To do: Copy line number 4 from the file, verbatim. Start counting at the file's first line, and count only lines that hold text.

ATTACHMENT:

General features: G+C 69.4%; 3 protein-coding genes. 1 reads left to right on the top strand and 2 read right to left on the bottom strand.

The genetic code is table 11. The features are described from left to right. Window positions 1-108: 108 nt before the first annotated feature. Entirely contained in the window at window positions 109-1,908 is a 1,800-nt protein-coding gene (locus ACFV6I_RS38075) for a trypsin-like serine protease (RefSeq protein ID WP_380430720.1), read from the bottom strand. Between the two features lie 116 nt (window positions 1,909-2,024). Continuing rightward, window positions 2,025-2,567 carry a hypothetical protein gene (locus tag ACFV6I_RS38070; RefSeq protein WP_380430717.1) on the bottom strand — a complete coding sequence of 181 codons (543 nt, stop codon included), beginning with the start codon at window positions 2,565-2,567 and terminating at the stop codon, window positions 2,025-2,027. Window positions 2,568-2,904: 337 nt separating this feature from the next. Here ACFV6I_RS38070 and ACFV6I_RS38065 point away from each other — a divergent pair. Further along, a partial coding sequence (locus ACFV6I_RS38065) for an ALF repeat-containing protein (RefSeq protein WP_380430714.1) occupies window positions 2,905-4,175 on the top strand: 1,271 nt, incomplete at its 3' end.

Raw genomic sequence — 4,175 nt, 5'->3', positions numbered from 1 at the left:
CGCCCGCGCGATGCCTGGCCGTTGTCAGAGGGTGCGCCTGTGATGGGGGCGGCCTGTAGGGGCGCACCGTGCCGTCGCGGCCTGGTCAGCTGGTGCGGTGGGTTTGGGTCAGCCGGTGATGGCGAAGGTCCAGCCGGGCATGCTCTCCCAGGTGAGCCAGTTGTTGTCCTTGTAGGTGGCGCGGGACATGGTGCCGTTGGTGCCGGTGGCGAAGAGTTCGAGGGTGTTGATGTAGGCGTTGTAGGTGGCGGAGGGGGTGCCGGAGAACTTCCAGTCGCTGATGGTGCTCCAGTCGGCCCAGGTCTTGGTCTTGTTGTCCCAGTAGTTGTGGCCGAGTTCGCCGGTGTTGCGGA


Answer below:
CGCCCGCGCGATGCCTGGCCGTTGTCAGAGGGTGCGCCTGTGATGGGGGCGGCCTGTAGGGGCGCACCGTGCCGTCGCGGCCTGGTCAGCTGGTGCGGTGGGTTTGGGTCAGCCGGTGATGGCGAAGGTCCAGCCGGGCATGCTCTCCCAGGTGAGCCAGTTGTTGTCCTTGTAGGTGGCGCGGGACATGGTGCCGTTGGTGCCGGTGGCGAAGAGTTCGAGGGTGTTGATGTAGGCGTTGTAGGTGGCGGAGGGGGTGCCGGAGAACTTCCAGTCGCTGATGGTGCTCCAGTCGGCCCAGGTCTTGGTCTTGTTGTCCCAGTAGTTGTGGCCGAGTTCGCCGGTGTTGCGGA